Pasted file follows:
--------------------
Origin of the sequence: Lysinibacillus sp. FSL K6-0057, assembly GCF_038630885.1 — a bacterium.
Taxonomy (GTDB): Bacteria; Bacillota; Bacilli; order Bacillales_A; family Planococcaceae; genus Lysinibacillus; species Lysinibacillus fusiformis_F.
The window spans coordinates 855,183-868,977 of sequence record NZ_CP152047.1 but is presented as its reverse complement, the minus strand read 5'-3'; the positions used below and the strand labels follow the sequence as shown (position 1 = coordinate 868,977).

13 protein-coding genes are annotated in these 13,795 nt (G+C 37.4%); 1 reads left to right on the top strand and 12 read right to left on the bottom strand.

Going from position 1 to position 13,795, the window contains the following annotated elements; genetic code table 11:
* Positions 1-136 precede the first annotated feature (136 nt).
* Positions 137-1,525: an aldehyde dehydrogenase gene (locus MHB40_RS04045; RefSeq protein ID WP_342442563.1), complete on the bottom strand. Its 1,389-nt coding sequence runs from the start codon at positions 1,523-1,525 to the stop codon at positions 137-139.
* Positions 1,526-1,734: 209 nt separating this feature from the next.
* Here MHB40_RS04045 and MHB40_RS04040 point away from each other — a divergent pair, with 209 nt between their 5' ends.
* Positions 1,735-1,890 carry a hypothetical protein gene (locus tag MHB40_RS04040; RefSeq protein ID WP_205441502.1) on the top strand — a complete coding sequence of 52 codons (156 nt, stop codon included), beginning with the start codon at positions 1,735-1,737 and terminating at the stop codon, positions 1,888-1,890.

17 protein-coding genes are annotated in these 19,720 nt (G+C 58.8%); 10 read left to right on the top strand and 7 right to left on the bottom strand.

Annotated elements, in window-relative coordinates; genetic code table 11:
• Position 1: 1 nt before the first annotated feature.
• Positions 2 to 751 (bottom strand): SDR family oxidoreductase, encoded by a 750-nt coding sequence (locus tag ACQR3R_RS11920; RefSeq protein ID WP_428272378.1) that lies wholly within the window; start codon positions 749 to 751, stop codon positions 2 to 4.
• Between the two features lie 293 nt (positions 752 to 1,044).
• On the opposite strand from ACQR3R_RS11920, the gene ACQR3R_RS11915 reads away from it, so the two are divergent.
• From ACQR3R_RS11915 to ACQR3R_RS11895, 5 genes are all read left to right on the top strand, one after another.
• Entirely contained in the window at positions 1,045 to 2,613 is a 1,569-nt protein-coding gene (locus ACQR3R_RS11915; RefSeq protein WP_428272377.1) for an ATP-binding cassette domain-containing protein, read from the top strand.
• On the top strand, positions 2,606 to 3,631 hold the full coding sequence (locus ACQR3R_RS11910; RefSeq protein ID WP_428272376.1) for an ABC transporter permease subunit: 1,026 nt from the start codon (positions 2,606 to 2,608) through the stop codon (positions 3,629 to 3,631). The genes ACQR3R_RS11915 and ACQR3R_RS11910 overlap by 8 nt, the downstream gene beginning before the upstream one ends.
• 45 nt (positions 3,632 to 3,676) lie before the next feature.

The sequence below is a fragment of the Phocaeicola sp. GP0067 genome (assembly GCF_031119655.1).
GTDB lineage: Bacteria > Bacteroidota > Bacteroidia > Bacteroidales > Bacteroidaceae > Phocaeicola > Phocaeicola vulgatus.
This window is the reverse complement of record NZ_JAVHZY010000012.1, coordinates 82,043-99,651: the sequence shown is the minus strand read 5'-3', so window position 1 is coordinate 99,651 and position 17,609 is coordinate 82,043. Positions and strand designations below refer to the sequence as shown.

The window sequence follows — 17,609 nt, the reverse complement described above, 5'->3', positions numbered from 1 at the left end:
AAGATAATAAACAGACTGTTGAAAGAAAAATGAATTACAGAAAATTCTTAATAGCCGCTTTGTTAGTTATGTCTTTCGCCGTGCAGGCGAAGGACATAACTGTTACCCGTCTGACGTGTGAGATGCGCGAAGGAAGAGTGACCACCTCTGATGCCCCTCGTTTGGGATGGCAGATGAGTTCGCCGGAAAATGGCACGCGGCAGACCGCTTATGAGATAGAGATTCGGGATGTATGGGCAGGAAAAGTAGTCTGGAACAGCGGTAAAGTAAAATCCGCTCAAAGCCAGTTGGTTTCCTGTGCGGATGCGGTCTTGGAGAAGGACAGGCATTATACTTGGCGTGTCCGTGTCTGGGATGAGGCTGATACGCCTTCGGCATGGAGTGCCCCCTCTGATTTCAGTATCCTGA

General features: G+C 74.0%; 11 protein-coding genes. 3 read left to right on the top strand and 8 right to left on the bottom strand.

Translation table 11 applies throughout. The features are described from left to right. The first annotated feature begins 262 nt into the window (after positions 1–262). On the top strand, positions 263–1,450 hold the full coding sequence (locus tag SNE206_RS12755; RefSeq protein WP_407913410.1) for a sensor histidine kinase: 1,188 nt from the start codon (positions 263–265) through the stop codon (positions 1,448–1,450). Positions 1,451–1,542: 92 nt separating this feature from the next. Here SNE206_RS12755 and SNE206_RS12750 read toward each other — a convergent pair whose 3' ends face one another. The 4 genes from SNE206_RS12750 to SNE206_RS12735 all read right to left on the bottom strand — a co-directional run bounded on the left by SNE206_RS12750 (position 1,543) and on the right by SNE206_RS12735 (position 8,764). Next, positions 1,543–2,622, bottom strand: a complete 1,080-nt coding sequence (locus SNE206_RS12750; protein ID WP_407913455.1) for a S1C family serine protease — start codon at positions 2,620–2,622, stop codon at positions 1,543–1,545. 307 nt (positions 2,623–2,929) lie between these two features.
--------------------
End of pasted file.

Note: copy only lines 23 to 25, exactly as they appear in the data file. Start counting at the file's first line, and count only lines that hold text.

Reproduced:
This window is the reverse complement of record NZ_JAVHZY010000012.1, coordinates 82,043-99,651: the sequence shown is the minus strand read 5'-3', so window position 1 is coordinate 99,651 and position 17,609 is coordinate 82,043. Positions and strand designations below refer to the sequence as shown.

The window sequence follows — 17,609 nt, the reverse complement described above, 5'->3', positions numbered from 1 at the left end:
AAGATAATAAACAGACTGTTGAAAGAAAAATGAATTACAGAAAATTCTTAATAGCCGCTTTGTTAGTTATGTCTTTCGCCGTGCAGGCGAAGGACATAACTGTTACCCGTCTGACGTGTGAGATGCGCGAAGGAAGAGTGACCACCTCTGATGCCCCTCGTTTGGGATGGCAGATGAGTTCGCCGGAAAATGGCACGCGGCAGACCGCTTATGAGATAGAGATTCGGGATGTATGGGCAGGAAAAGTAGTCTGGAACAGCGGTAAAGTAAAATCCGCTCAAAGCCAGTTGGTTTCCTGTGCGGATGCGGTCTTGGAGAAGGACAGGCATTATACTTGGCGTGTCCGTGTCTGGGATGAGGCTGATACGCCTTCGGCATGGAGTGCCCCCTCTGATTTCAGTATCCTGA